The responsibility to impart knowledge, wisdom and overstanding of the culture has long remained one of Hip Hop’s four pillars. From Prodigy’s post-“Golden Era,” paranoid musings that Illuminati was after his mind, soul and body, until today, notable emcees have expressed equal parts fear and disdain for an oncoming “New World Order” ushered in by a secret society. While fiction works such as Dan Brown’s The Da Vinci Code have fanned the flames of a so-called Illuminati, real life New World Order references by the likes of President George H.W. Bush in his “Thousand Points of Light” speech lent credence to theories of capital consolidation, government surveillance and the possible existence of a secret society.
Emcees like AZ, Goodie Mob’s Cee Lo, Mobb Deep’s Prodigy, and Wu-Tang Clan’s U-God were all paying attention and addressing the above topics in their rhymes. Society has progressed since those early rhymes powered by an equal mix of plausible governmental distrust and right-wing conspiracy theories. And Hip Hop has also progressed with rhymes that address those keeping society’s marginalized groups under their proverbial thumb. Here, we look at ten of the most notable Illuminati references in Hip Hop.
Prodigy – “I Shot Ya (Remix)”
“It’s time to begin again / Forgot what I already knew / You hear me friend / Illuminati want my mind soul and my body / Secret societies trying to keep they eye on me… ”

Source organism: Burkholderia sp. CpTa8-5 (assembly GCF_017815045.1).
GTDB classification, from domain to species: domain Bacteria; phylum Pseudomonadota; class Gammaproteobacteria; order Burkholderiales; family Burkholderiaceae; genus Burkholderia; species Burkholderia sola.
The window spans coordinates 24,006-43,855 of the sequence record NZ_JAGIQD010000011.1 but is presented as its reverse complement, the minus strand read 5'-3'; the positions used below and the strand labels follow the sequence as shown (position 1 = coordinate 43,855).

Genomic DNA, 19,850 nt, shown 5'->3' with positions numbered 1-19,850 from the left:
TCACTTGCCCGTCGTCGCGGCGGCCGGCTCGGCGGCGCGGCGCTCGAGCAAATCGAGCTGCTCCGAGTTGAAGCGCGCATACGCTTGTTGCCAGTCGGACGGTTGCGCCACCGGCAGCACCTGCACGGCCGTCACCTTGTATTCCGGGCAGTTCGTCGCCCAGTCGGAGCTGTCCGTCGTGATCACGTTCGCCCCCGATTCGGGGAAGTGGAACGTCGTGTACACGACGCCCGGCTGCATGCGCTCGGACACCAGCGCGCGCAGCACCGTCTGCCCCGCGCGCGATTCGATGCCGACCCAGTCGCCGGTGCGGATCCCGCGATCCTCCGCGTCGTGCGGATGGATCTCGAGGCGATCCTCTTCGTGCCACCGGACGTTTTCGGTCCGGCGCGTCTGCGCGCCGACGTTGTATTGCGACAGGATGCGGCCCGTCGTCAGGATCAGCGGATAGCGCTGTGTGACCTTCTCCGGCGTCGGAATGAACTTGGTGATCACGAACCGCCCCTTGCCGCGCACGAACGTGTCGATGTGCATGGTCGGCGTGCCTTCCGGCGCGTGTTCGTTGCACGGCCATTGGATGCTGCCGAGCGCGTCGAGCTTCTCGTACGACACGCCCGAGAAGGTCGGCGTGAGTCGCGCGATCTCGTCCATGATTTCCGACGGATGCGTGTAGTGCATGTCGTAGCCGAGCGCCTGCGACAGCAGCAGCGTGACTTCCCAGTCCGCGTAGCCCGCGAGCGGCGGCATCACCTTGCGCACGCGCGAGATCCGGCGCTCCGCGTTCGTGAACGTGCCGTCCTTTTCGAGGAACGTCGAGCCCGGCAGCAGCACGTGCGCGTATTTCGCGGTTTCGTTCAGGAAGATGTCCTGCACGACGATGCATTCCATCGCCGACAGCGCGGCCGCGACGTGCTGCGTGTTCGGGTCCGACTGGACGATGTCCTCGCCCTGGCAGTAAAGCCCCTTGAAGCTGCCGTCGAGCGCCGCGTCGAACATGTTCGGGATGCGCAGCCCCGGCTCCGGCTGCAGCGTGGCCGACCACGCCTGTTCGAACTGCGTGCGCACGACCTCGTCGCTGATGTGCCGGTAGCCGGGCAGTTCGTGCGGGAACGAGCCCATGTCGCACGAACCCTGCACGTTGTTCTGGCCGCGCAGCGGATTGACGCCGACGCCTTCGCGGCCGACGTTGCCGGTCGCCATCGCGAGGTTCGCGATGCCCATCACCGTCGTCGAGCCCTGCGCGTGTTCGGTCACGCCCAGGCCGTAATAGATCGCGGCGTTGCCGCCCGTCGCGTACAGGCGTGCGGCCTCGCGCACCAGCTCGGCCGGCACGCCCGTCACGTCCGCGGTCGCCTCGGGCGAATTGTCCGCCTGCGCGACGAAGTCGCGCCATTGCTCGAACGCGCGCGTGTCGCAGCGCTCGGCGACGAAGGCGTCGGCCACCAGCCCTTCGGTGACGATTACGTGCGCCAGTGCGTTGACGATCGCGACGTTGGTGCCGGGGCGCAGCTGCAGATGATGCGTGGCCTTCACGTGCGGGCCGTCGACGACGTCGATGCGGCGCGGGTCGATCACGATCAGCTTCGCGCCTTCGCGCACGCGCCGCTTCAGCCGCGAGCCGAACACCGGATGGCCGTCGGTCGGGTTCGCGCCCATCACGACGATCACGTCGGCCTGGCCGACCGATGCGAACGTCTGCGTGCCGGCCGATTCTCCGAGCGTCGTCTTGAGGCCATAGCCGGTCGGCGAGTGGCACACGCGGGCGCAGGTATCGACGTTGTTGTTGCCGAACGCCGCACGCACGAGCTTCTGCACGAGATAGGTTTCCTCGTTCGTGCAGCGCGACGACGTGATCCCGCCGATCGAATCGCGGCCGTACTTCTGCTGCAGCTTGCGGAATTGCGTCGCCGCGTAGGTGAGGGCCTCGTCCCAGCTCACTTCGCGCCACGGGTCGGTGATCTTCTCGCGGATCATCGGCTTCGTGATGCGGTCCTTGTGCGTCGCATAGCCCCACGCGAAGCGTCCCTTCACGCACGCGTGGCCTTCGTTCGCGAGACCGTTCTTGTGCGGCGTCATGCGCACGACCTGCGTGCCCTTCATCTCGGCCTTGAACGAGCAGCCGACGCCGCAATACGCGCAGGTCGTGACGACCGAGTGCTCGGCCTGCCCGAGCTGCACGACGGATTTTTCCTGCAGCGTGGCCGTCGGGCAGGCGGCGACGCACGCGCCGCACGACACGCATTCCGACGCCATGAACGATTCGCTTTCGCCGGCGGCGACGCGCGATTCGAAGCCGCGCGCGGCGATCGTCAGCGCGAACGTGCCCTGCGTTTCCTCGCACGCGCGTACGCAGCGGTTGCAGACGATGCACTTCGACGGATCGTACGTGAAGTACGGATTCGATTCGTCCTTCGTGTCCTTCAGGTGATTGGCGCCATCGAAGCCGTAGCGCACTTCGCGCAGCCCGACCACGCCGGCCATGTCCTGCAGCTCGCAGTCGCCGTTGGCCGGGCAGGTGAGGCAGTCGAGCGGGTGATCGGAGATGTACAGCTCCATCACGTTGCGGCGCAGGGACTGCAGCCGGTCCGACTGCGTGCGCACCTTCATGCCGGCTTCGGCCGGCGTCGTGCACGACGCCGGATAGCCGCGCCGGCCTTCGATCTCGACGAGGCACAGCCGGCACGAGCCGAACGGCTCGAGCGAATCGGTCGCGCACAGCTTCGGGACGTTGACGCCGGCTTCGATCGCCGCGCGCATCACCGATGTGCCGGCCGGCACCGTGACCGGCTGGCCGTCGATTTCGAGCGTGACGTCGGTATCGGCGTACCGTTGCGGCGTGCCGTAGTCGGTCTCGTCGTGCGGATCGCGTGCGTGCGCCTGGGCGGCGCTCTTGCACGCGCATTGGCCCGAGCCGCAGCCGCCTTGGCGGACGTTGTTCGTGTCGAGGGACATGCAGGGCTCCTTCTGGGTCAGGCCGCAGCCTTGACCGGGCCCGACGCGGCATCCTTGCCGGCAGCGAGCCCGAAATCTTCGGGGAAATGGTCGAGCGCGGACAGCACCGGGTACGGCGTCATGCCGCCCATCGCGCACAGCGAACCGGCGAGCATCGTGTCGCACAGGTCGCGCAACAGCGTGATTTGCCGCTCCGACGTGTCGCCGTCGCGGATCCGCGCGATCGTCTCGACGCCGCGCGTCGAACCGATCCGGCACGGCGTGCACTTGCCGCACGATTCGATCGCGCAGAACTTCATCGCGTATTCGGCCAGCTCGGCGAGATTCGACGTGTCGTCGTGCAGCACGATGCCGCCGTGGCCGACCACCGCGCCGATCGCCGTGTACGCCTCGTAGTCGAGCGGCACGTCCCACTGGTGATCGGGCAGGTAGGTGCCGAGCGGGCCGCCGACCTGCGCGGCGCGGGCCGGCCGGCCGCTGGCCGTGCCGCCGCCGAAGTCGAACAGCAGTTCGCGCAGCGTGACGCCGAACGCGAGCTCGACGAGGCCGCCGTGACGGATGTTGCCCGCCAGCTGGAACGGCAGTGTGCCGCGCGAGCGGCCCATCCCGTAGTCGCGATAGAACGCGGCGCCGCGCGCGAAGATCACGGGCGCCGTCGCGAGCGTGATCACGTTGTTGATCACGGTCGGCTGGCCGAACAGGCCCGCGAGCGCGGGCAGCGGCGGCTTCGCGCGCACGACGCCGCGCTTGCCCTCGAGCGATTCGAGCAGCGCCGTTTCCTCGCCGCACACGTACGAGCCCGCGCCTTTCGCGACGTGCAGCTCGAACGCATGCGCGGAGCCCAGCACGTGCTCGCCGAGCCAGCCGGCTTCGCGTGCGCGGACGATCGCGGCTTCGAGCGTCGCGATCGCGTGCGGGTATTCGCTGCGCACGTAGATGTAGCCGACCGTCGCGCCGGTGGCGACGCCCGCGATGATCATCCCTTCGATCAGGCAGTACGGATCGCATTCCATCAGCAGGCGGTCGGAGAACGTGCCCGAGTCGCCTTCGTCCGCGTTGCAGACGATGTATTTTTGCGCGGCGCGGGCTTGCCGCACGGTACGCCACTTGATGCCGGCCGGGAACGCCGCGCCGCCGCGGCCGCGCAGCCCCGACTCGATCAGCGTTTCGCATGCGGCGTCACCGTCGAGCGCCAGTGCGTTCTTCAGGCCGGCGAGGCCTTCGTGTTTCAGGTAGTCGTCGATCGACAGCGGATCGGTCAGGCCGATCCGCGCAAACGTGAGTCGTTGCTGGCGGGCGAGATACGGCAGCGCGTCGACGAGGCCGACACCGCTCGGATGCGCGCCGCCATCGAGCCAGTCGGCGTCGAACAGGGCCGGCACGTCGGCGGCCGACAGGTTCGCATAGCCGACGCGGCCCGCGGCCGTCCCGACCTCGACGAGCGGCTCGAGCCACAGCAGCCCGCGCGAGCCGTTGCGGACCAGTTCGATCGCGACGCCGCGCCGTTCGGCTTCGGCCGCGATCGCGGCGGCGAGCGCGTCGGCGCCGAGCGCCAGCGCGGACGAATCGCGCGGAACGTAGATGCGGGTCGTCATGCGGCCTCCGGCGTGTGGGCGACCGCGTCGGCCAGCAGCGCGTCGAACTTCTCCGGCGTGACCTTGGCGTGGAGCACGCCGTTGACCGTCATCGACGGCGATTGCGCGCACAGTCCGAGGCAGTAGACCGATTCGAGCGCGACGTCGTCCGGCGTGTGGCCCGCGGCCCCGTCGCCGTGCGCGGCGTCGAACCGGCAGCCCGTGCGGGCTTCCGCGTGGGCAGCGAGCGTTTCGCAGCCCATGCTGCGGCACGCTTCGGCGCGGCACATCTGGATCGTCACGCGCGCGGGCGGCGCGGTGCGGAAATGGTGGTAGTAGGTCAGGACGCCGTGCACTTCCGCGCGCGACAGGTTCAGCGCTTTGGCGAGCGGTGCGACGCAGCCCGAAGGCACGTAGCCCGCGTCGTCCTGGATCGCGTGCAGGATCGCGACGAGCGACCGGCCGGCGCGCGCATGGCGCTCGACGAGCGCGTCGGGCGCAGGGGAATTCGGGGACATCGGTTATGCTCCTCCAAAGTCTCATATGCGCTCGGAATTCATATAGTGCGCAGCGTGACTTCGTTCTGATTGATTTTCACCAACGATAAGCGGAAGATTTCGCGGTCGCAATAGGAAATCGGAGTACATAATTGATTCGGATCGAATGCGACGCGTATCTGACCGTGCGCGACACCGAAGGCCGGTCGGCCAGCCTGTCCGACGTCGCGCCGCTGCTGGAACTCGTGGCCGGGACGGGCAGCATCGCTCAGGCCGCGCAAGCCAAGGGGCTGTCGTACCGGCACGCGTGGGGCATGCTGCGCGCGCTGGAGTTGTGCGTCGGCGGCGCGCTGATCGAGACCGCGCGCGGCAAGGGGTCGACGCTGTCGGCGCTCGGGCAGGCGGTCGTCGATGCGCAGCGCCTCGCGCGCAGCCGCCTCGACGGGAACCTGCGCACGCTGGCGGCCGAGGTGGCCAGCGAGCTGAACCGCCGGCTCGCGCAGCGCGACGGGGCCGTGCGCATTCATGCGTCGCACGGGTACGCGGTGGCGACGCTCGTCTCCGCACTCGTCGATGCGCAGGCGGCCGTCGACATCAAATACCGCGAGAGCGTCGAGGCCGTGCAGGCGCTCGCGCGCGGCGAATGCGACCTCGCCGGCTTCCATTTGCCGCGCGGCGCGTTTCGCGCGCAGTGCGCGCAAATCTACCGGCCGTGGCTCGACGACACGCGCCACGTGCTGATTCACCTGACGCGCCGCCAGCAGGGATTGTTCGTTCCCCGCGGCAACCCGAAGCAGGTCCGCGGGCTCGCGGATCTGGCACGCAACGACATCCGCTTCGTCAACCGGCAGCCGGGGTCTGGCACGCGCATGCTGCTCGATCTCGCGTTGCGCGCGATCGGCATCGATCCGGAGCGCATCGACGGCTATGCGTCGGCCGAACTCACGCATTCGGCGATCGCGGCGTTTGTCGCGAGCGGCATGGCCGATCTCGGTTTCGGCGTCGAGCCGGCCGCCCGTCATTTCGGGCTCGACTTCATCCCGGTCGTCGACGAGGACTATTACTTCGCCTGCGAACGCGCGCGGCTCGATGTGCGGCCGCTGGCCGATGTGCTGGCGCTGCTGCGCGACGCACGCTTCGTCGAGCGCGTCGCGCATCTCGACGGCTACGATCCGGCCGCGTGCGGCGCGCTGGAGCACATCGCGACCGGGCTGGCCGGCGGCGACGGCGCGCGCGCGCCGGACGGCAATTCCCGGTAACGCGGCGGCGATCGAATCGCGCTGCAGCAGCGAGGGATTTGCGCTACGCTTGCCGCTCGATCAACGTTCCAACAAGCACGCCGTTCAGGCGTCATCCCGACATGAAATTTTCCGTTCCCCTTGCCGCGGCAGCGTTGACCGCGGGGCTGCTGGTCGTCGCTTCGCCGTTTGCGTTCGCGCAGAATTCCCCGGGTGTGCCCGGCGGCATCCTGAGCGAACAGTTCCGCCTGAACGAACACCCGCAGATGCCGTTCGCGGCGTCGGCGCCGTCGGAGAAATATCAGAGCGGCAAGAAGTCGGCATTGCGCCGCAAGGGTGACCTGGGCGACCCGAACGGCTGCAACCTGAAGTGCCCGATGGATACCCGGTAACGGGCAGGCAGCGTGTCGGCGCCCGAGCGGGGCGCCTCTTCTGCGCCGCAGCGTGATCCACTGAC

Mobb Deep’s Prodigy spit one of the early Illuminati references in Hip Hop in 1995. The idea of a New World Order was new and threatening for emcees, toying with conspiracy theories that felt affirmed with works like William Cooper’s Behold A Pale Horse and real life events like COINTELPRO and increased government surveillance. In later years, P’s ideology would evolve with songs like “Skull & Bones,” where he proclaimed, “Illuminati is us.”
“The origin of that comes from the ancient Egyptians, the Black Egyptians that ruled Egypt,” Prodigy explained in a 2012 interview with HipHopDX. “They had the schools of thought in medicine, technology, and that’s where everything comes from. So that’s what I mean when I say, ‘We are the origin, of all enlightenment / These pirates stole our shit.’ Like, that’s our shit. We are the original illuminated ones. They took it and used it for something evil.”
Cee-Lo – “Cell Therapy”
“Oh you know what else they trying to do / Make a curfew especially for me and you / The traces of the new world order / Time is getting shorter / If we don’t get prepared people it’s gone be a slaughter…”